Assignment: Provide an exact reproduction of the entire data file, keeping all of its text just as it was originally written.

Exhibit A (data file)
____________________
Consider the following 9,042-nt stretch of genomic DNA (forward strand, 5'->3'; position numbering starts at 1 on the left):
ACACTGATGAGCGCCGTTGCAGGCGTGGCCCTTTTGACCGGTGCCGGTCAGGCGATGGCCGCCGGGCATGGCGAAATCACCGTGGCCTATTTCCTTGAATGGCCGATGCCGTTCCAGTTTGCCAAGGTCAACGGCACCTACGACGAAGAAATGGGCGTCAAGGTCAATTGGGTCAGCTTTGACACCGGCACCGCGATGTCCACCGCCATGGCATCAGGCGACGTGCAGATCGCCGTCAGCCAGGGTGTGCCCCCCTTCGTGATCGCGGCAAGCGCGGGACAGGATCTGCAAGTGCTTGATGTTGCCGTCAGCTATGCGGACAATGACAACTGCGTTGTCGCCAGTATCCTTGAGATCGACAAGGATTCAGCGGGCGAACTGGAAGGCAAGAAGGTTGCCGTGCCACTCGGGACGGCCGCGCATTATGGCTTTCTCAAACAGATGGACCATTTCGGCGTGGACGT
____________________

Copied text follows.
Consider the following 9,042-nt stretch of genomic DNA (forward strand, 5'->3'; position numbering starts at 1 on the left):
ACACTGATGAGCGCCGTTGCAGGCGTGGCCCTTTTGACCGGTGCCGGTCAGGCGATGGCCGCCGGGCATGGCGAAATCACCGTGGCCTATTTCCTTGAATGGCCGATGCCGTTCCAGTTTGCCAAGGTCAACGGCACCTACGACGAAGAAATGGGCGTCAAGGTCAATTGGGTCAGCTTTGACACCGGCACCGCGATGTCCACCGCCATGGCATCAGGCGACGTGCAGATCGCCGTCAGCCAGGGTGTGCCCCCCTTCGTGATCGCGGCAAGCGCGGGACAGGATCTGCAAGTGCTTGATGTTGCCGTCAGCTATGCGGACAATGACAACTGCGTTGTCGCCAGTATCCTTGAGATCGACAAGGATTCAGCGGGCGAACTGGAAGGCAAGAAGGTTGCCGTGCCACTCGGGACGGCCGCGCATTATGGCTTTCTCAAACAGATGGACCATTTCGGCGTGGACGT